If you weren’t overly thrilled by this year’s crop of Oscar winners, take heart. Some of the best-loved films that have stood the test of time didn’t receive the coveted statuette, as others who took home the little gold fella have faded out of most people’s knowledge. Films such as Cimarron (1931–32), Grand Hotel (1932–33), All the King’s Men (1950) and Mrs Miniver (1943) don’t tend to appear on the television schedules, but they were all Best Picture winners.

Mrs Miniver is, in fact, an excellent film, but isn’t even celebrated as a British classic in that way that we do Brief Encounter or This Happy Breed, once a film no-one ever saw but which is now enjoyed a resurgence due to being shown on digital film channels. And who’s even heard of Greer Garson nowadays.

Similarly, the most profitable British films ever are never seen (once you adjust box-office receipts for inflation). They’re a series of late-1940s films starring Anna Neagle and Michael Wilding, including Spring in Park Lane and Maytime in Mayfair. They’re frothy and fun romances, but are never shown on TV and are unavailable on DVD and video, so have slipped from most people’s knowledge. What a shame.

We all tend to assume that, because Citizen Kane is routinely voted as the best film ever made, it must have been a big Oscar winner, but in fact it only won for its screenplay. That year (1942), the big winner was How Green Was My Valley. How many of you have seen that, and yet it beat Kane and The Maltese Falcon.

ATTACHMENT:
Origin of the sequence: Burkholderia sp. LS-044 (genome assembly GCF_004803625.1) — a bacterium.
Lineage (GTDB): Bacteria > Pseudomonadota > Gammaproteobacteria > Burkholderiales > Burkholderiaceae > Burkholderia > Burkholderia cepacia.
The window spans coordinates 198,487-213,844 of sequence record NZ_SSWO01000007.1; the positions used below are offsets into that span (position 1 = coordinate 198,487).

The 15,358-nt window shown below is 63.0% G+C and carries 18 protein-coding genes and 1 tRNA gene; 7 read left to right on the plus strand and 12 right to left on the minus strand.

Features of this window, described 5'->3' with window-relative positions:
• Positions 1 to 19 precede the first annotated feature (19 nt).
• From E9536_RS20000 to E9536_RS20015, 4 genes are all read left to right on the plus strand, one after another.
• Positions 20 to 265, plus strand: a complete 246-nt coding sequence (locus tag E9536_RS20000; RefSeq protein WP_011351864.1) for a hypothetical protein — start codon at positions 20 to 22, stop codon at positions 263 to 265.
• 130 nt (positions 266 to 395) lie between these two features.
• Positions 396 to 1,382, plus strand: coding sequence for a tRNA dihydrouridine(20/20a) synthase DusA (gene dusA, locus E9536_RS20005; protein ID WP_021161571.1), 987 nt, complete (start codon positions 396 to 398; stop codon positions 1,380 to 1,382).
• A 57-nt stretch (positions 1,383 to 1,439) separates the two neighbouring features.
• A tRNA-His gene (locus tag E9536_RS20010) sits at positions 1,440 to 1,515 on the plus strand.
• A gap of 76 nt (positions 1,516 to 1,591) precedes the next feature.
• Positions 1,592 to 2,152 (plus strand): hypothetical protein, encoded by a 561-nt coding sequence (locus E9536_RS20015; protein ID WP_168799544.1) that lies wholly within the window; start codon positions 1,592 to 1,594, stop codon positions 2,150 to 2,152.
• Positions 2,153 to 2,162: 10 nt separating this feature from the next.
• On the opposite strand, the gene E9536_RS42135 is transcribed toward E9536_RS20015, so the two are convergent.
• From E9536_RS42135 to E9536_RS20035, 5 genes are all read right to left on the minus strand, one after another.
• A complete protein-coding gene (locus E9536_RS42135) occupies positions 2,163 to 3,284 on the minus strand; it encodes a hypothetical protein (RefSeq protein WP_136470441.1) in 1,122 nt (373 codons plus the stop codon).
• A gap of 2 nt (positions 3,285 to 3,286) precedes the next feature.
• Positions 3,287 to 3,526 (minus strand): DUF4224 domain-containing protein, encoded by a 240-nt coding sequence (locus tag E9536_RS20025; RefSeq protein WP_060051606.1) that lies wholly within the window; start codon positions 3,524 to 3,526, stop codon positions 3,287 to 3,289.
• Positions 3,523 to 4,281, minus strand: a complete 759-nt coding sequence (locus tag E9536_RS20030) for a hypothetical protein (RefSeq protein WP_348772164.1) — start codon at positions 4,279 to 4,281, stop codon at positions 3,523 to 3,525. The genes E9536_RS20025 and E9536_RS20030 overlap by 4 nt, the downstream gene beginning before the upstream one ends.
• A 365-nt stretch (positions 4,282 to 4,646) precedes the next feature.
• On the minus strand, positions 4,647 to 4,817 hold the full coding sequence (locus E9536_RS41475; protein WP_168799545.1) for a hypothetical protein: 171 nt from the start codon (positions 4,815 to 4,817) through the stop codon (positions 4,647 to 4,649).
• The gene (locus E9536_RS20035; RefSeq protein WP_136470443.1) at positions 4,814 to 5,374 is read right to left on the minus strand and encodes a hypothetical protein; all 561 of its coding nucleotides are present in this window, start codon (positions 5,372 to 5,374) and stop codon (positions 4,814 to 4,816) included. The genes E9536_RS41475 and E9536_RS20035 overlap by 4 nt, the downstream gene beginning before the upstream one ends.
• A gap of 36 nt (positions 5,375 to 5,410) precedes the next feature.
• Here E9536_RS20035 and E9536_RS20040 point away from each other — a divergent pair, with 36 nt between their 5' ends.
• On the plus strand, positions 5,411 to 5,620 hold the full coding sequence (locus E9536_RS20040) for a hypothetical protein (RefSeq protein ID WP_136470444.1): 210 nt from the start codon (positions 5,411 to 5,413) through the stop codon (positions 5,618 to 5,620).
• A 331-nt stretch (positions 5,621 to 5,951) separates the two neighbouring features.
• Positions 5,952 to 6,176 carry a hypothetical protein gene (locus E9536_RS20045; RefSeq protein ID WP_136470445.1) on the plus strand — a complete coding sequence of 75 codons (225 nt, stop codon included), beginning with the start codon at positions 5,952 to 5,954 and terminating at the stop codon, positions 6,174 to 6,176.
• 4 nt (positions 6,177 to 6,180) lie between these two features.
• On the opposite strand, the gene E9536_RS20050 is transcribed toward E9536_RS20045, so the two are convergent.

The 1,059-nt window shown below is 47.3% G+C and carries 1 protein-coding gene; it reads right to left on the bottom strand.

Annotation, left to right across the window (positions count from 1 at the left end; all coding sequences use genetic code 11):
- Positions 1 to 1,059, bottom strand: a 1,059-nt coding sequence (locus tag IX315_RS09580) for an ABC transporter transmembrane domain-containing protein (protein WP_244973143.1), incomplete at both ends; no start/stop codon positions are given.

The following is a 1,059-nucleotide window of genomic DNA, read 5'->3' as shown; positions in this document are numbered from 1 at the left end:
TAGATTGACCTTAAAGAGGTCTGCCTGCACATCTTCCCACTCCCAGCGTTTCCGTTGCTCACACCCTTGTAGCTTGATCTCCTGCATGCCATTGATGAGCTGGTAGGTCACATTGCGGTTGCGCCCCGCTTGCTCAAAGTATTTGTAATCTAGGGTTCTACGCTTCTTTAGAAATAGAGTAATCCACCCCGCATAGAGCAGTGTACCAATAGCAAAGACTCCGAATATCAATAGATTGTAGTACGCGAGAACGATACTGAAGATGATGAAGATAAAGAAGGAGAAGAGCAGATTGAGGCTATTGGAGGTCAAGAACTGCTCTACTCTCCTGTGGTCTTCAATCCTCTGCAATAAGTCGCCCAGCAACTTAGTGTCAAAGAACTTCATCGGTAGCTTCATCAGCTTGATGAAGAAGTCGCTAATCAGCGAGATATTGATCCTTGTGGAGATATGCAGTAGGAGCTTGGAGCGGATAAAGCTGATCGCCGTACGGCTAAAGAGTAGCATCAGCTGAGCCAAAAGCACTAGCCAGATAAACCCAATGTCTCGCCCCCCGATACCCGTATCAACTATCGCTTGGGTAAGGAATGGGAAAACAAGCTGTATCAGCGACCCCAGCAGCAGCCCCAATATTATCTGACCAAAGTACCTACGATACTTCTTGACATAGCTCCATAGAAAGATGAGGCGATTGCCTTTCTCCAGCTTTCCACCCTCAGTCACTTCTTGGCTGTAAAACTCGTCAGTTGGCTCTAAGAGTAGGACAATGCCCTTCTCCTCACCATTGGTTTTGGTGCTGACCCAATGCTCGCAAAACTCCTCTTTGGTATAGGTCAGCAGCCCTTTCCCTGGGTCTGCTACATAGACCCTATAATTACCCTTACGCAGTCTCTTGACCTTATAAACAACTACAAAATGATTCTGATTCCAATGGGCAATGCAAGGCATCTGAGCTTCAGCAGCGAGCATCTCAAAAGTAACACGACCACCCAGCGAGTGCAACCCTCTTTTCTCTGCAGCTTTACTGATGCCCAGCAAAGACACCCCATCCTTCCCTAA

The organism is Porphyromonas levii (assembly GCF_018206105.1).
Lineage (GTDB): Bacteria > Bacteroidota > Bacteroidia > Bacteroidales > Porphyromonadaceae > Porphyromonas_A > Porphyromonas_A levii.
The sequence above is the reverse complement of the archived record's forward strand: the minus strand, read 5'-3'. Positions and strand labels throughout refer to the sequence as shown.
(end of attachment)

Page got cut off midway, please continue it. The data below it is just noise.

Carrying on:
A recent poll revealed that The Shawshank Redemption was people’s favourite film that didn’t win an Oscar. It was up for seven awards in 1995, a year that was dominated by Forrest Gump. Few saw it at the cinema and most people seem confused by the title, but, thanks to DVD, it’s now regarded as a modern classic.

Also on the list were The Sixth Sense (2000, lost out to American Beauty), Fight Club, Blade Runner, It’s a Wonderful Life (nominated for five Oscars in 1946), The Great Escape, Taxi Driver, Psycho, Singin’ in the Rain (two nominations) and Dr Strangelove (1965, four nominations, lost out to My Fair Lady).

Chances are you have at least one of them on your shelf, and for many of them, it’s really release on DVD or being on television often that’s cemented them in our affections. It’s a Wonderful Life wasn’t successful at the box office (mostly due to its high production costs and stiff competition that year), and lost out to The Best Years of our Lives at the Oscars, but when it was shown on the new medium of television, it became a sure sign of Christmas. Similarly, it hardly feels like Easter without The Great Escape.

Comedies and musicals are generally under-rewarded at the Academy Awards, members somehow feeling like they take less effort. At the Golden Globes, they have a separate category to the dramas, better reflecting what we’re actually seeing as opposed to what we feel we ought to be seeing. Perhaps we should campaign for a Guilty Pleasures Oscar?

What do you think will be the films we won’t be able to live without in the future?

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* Things you didn’t know about the Oscars